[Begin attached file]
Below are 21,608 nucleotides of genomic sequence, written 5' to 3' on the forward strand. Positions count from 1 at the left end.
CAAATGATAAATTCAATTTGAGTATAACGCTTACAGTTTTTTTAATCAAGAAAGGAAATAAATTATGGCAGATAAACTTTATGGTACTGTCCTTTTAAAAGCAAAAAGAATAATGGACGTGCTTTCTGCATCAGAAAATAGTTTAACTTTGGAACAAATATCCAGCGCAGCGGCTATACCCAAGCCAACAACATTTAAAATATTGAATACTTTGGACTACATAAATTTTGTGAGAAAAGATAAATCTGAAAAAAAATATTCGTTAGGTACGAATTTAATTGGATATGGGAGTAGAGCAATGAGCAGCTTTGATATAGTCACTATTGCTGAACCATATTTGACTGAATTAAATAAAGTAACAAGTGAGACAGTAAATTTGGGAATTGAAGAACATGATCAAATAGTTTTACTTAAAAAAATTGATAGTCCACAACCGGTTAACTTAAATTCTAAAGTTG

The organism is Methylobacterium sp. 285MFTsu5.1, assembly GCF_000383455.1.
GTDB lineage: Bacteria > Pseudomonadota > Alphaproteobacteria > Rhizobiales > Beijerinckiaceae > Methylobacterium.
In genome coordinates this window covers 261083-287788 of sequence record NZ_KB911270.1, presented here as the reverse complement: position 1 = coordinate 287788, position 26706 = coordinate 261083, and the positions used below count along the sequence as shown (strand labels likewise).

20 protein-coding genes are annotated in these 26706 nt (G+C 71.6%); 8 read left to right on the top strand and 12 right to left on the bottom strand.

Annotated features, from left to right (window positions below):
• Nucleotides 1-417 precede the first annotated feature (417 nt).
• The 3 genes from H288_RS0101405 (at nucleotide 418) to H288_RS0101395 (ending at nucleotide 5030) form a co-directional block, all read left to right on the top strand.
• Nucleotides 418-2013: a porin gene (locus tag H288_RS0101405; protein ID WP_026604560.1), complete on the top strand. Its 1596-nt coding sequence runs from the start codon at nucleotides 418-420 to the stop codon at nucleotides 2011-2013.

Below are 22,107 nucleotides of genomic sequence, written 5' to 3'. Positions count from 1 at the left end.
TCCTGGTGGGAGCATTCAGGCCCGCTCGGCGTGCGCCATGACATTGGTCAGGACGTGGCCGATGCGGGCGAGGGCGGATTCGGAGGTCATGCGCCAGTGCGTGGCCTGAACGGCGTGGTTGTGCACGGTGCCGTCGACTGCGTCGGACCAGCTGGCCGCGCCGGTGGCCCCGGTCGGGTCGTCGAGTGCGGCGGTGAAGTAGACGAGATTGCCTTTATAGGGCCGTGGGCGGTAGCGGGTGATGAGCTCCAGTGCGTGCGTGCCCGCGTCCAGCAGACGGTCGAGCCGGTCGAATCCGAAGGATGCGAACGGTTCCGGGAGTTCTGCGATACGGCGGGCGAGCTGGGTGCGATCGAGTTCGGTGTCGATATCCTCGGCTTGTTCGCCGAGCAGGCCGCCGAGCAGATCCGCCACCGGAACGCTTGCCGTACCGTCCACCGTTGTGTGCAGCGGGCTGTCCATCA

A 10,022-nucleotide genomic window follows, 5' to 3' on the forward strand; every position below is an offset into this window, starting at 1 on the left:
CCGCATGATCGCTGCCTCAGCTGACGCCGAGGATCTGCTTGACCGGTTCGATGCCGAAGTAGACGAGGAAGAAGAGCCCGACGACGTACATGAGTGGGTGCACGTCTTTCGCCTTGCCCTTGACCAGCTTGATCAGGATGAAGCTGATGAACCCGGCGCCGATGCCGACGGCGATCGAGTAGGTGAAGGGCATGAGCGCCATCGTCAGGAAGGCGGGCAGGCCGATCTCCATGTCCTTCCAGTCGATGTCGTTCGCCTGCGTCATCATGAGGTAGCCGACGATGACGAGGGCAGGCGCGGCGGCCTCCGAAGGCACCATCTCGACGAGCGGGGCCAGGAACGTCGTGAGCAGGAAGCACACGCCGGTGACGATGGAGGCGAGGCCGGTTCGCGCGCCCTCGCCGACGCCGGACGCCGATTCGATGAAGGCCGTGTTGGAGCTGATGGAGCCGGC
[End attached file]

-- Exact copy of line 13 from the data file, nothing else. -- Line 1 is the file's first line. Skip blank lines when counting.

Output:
A 10,022-nucleotide genomic window follows, 5' to 3' on the forward strand; every position below is an offset into this window, starting at 1 on the left: